Misleading error message if pysqlite2 is not installed
|Reported by:||anonymous||Owned by:||Adrian Holovaty|
|Component:||Database layer (models, ORM)||Version:|
|Has patch:||no||Needs documentation:||no|
|Needs tests:||no||Patch needs improvement:||no|
Following the call to test the MR branch, I followed the steps that a
newbie might do: check out MR and start going through tutorial1. Almost
immediately I ran into a hitch with a misleading error message.
In settings.py set DATABASE_ENGINE='sqlite3' and run 'python manage.py
syncdb'. If you don't happen to have pysqlite2 installed, you get an
error message that says DATABASE_ENGINE is incorrect and might be
misspelled. The error results in 11 lines of text on the screen,
including a traceback. The traceback in this case is _not_ helpful
because it hides the real error - hidden somewhere in the text is a
message 'No module named pysqlite2'. At first I thought, why is it
looking for pysqlite2 when I said I want sqlite3? must not have read my
settings file correctly and used some default older version of sqlite.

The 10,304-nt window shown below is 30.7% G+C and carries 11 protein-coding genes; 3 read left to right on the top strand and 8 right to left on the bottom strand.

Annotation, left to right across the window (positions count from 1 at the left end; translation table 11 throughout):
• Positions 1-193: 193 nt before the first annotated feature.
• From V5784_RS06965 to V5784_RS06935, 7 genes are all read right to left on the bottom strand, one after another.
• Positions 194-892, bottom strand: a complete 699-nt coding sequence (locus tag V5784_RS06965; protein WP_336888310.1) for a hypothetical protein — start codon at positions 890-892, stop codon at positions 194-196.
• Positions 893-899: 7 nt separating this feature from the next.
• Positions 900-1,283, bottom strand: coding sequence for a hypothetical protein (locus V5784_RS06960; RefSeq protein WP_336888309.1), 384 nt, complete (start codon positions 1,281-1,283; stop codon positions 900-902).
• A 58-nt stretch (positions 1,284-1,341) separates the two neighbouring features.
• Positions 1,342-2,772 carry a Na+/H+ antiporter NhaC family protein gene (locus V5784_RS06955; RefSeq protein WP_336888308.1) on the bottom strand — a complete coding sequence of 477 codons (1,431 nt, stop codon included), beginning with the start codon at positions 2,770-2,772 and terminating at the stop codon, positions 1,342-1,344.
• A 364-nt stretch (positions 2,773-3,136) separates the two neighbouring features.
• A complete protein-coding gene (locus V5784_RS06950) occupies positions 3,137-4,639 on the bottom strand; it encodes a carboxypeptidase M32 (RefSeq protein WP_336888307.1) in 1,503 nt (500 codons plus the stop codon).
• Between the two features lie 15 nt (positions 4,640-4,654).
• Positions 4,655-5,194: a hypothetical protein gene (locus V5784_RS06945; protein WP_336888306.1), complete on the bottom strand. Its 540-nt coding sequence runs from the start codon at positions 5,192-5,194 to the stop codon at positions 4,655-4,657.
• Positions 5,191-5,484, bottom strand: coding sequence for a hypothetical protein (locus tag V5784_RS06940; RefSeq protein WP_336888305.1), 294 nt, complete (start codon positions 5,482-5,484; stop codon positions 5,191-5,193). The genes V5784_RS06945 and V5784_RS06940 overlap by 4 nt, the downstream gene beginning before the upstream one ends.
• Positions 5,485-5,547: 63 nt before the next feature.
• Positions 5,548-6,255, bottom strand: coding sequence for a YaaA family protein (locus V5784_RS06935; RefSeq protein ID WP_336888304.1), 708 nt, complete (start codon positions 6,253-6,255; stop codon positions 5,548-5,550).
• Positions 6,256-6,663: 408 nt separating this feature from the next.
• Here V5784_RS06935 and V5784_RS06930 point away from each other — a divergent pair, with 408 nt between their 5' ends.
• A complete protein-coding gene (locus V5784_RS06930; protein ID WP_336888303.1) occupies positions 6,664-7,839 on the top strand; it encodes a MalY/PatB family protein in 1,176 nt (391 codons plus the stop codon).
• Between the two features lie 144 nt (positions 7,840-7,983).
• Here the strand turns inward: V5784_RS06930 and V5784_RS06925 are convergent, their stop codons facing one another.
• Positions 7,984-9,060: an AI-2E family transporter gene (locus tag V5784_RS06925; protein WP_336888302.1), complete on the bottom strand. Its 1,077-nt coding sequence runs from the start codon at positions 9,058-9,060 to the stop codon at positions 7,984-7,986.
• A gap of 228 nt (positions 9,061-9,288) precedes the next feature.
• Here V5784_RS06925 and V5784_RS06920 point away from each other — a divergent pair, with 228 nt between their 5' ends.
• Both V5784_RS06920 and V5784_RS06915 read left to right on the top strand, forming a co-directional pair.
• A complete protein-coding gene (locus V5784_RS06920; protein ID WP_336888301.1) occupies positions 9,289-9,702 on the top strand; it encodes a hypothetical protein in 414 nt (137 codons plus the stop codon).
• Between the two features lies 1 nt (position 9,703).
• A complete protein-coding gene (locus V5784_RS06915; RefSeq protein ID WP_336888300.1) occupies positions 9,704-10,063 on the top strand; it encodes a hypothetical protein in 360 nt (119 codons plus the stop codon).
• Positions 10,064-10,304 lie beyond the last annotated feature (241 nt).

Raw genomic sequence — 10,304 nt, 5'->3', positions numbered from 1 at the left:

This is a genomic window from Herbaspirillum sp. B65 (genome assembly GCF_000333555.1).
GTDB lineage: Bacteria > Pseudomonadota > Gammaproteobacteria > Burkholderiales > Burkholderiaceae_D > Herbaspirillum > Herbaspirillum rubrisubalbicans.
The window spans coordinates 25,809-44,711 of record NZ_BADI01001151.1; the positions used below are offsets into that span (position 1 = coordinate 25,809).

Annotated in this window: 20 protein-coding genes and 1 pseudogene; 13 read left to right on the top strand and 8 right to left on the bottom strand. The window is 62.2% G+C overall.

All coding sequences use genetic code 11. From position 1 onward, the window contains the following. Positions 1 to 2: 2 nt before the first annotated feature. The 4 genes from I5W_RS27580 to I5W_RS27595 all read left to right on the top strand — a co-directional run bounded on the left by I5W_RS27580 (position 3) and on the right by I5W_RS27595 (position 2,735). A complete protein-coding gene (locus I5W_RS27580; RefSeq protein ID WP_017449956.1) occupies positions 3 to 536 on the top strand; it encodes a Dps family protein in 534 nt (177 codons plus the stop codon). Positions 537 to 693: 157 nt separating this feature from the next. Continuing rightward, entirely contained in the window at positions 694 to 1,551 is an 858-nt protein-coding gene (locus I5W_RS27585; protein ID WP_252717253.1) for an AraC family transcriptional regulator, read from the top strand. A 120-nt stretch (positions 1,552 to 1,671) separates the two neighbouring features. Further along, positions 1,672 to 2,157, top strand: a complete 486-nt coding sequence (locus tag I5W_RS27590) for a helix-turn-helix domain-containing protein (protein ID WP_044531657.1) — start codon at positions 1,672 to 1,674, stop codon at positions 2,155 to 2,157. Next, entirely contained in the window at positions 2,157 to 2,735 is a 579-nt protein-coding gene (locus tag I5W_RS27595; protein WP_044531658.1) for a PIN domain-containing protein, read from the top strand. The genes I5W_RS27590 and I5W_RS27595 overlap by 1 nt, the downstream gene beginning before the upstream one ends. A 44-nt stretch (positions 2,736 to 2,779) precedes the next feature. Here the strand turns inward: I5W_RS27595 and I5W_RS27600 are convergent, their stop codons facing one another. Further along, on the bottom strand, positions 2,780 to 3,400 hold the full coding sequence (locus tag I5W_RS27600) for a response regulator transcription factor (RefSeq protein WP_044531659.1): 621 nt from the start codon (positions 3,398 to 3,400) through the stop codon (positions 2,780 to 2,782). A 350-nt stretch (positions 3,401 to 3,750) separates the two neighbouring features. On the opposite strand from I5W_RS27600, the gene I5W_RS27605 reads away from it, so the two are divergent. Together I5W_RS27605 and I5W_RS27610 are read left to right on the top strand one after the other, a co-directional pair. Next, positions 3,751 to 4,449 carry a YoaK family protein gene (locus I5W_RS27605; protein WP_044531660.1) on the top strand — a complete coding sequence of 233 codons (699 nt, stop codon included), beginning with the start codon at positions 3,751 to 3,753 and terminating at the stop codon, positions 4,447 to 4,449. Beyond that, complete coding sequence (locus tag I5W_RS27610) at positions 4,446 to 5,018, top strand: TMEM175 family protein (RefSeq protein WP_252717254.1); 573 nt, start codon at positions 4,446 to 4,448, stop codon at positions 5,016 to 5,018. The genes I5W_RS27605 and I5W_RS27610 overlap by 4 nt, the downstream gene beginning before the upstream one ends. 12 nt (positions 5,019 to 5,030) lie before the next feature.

If you're not a newbie or have used sqlite3 with python before, you
probably have pysqlite2 installed already and would never see this
message, or you might recognize the name and know how to find it and
install it. If you dive in to debug it, you find the answer inside a
comment in the sqlite3 backend code.
(I happened to be using a linux system on which sqlite3 was already
If the error is really that pysqlite2 is not installed, it should not
print a traceback, should not tell the user that DATABASE_ENGINE is
misspelled, and should instead specifically instruct the user to
For example, in db/backends/sqlite3/base.py the import pysqlite2 could
be inside a try/catch block and raise MissingDependencyException with
the message "pysqlite2 is not in the PYTHONPATH. The sqlite3 backend
requires the pysqlite2 driver that can be downloaded from pysqlite.org"
[The name of the existing exception 'ImproperlyConfigured' is
In db/init.py, catch MissingDependencyException and print the
message. This should avoid the misleading error message about your
database engine name being misspelled.
In docs/tutorial1.txt where the user is first instructed to
edit settings.py, it would be helpful to explicitly state that the
sqlite3 backend requires installation of pysqlite2 from pysqlite.org.
Alternately, a comment could be added to settings.py where it would be
visible to people who didn't arrive there from the tutorial. These
documentation changes are less important if the error message is
cleaned up, since the user will be quickly steered toward the solution.
However, it may still be a good idea to add this documentation if you
want a newbie to have a flawless "Hello World" experience.